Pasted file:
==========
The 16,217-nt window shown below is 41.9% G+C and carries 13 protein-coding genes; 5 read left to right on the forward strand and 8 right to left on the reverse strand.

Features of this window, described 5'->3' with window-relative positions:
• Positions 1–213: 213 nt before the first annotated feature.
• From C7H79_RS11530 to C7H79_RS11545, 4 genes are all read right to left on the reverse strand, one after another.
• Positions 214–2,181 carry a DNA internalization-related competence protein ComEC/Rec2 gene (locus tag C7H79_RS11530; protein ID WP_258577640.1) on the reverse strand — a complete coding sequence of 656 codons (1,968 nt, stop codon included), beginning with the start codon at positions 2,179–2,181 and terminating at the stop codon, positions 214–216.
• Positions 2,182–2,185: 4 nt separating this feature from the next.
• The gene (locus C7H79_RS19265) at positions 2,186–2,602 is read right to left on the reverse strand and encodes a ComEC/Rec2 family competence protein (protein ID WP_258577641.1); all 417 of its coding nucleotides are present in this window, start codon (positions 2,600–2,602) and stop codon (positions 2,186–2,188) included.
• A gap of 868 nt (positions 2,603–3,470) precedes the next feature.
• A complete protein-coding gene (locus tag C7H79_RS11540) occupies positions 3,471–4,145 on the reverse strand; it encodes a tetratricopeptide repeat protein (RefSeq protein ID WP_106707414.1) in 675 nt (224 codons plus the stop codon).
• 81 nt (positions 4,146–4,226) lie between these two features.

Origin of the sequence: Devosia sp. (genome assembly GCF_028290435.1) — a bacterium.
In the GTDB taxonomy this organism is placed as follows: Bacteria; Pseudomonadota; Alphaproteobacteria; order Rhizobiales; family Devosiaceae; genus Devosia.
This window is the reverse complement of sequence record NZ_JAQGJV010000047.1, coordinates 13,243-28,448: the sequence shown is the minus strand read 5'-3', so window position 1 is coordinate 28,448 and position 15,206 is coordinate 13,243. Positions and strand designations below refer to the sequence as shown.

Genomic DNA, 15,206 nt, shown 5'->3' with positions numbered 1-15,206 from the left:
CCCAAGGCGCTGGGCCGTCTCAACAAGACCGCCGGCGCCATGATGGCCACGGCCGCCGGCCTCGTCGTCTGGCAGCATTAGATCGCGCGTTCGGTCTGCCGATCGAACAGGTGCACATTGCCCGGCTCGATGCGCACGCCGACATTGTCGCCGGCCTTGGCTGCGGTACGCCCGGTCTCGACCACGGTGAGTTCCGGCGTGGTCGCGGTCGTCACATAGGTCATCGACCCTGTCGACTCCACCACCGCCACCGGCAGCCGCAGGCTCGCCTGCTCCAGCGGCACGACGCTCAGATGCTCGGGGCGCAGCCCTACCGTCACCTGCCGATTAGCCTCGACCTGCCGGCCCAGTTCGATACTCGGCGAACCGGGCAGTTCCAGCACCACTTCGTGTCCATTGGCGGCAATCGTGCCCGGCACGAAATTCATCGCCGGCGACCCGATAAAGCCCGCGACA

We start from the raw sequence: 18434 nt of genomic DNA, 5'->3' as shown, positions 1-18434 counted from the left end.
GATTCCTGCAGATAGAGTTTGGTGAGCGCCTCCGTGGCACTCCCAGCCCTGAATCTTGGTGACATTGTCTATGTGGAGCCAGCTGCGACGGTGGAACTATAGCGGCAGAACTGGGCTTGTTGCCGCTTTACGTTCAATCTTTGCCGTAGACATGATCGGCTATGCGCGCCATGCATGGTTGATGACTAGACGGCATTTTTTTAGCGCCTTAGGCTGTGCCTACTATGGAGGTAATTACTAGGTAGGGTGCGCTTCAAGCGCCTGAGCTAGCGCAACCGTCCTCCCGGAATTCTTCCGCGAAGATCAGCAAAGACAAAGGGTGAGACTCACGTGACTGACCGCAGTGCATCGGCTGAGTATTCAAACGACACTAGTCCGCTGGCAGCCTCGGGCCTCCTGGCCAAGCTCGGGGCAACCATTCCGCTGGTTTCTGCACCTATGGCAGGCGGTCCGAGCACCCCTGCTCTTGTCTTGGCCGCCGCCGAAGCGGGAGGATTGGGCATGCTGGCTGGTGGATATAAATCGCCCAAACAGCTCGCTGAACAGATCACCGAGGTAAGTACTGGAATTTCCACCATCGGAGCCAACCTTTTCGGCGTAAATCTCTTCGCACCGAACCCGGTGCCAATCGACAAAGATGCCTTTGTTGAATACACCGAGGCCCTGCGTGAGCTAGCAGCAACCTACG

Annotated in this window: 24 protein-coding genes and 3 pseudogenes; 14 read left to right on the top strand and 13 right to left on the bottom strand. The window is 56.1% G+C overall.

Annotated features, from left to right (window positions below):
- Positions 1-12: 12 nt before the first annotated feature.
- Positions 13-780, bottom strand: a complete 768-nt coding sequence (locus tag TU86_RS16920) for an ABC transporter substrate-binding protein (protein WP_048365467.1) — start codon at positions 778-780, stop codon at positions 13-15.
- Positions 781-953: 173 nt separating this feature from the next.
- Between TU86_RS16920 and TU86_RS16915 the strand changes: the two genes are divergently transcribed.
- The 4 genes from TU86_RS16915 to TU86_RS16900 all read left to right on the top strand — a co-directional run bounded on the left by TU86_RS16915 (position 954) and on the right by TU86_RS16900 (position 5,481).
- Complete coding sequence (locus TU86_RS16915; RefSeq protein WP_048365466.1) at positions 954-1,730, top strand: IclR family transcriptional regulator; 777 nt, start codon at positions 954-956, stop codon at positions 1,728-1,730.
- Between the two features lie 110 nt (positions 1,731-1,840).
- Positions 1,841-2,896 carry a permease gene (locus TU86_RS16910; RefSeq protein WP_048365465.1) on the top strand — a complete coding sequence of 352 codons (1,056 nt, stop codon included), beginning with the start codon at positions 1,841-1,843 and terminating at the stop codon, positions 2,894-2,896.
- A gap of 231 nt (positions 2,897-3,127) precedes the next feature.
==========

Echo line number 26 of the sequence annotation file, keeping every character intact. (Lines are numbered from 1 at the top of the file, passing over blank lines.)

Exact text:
- Between the two features lie 110 nt (positions 1,731-1,840).